resources of the United States of America to defeating aviation, so
help us God."
"That's just stupid," I said. If I'd ever been afraid of this
Time Traveler, I wasn't now. He was obviously a mental
defective."The planes, the Japanese planes," I said, "were just a
method of attack . . . a means . . . it wasn't aviation that attacked
us at Pearl Harbor, but the Empire of Japan. We declared war on Japan
and a few days later its ally, Germany, lived up to its treaty with the
Japanese and declared war on us. If we'd declared war on aviation, on
goddamned airplanes rather than the empire and ideology that launched
them, we'd never have . . ."
I stopped. What had he called it? Category Error. Making the problem
unsolvable through your inability - or fear - of defining it
The Time Traveler was smiling at me from the shadows. It was a small,
thin, cold smile - holding no humor in it, I was sure -- but still a
smile of sorts. It seemed more sad than gloating as my sudden silence
"What do you know about Syracuse?" he asked suddenly.
I blinked again. "Syracuse, New York?" I said at last.
He shook his head slowly. "Thucydides' Syracuse," he said softly.
"Syracuse circa 415 B.C. The Syracuse Athens invaded."
"It was . . . part of the Peloponnesian War," I ventured.
He waited for more but I had no more to give. I loved history, but
let's admit it . . . that was ancient history. Still, I felt that I
should have been able to tell him,or at least remember, why Syracuse
was important in the Peloponnesian War or why they fought there or who
fought exactly or who had won or . . . something. I hated feeling like
a dull student around this scarred old man.
"The war between Athens and its allies and Sparta and its allies -
a war for nothing less than hegemony over the entire known world at
that time - began in 431 B.C.," said the Time Traveler. "After
seventeen years of almost constant fighting, with no clear or permanent
advantage for either side, Athens - under the leadership of
Alcibiades at the time - decided to widen the war by conquering
Sicily, the 'Great Greece' they called it, an area full of colonies
and the key to maritime commerce at the time the way the Strait of
Hormuz in the Persian Gulf is today."
I hate being lectured to at the best of times, but something about the
tone and timber of the Time Traveler's voice - soft, deep, rasping,
perhaps thickened a bit by the whiskey - made this sound more like a
story being told around a campfire. Or perhaps a bit like one of
Garrison Keillor's Lake Wobegon stories on "Prairie Home
Companion." I settled deeper into my chair and listened.
"Syracuse wasn't a direct enemy of the Athenians," continued the
Time Traveler, "but it was quarreling with a local Athenian colony
and the democracy of Athens used that as an excuse to launch a major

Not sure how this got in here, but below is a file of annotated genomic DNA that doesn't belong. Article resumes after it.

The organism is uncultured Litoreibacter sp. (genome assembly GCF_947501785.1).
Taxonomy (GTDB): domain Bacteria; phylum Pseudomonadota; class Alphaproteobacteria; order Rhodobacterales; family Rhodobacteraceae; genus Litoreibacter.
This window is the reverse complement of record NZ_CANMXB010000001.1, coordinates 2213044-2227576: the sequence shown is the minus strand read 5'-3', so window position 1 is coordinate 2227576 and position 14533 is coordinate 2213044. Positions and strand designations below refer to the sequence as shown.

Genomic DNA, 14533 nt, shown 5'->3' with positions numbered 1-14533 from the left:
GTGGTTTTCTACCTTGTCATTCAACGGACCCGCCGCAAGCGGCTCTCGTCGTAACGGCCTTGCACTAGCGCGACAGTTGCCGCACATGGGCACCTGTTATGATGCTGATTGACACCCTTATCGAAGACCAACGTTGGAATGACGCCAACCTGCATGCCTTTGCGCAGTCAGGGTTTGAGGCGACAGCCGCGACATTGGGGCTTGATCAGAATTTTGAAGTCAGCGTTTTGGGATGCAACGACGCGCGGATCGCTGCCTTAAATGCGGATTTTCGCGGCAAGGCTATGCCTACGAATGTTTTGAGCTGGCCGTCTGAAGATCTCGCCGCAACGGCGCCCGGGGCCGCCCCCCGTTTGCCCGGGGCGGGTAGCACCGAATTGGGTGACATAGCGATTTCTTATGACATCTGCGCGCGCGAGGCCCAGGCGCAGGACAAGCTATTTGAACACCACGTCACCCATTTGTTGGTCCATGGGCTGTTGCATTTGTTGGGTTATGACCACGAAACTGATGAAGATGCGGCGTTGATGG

expedition against it. It was a big deal - Athens sent 136 triremes,
the best fighting ships in the world then - and landed 5,000 soldiers
right under the city's walls.
"The Athenians had enjoyed so much military success in recent years,
including their invasion of Melos, that Thucydides wrote - So
thoroughly had the present prosperity persuaded the Athenians that
nothing could withstand them, and that they could achieve what was
possible and what was impracticable alike, with means ample or
inadequate it mattered not. The reason for this was their general
extraordinary success, which made them confuse their strengths with
"Oh, hell," I said, "this is going to be a lecture about Iraq,
isn't it? Look . . . I voted for John Kerry last year and . . ."
"Listen to me," the Time Traveler said softly. It was not a
request. There was steel in that soft, rasping voice. "Nicias, the
Athenian general who ended up leading the invasion, warned against it
in 415 B.C. He said - 'We must not disguise from ourselves that we
go to found a city among strangers and enemies, and that he who
undertakes such an enterprise should be prepared to become master of
the country the first day he lands, or failing in this to find
everything hostile to him'. Nicias, along with the Athenian poet and
general Demosthenes, would see their armies destroyed at Syracuse and
then they would both be captured and put to death by the Syracusans.
Sparta won big in that two-year debacle for Athens. The war went on for
seven more years, but Athens never recovered from that overreaching at
Syracuse, and in the end . . . Sparta destroyed it. Conquered the
Athenian empire and its allies, destroyed Athens' democracy, ruined
the entire balance of power and Greek hegemony over the known world at
the time . . . ruined everything. All because of a miscalculation about
I sighed. I was sick of Iraq. Everyone was sick of Iraq on New Years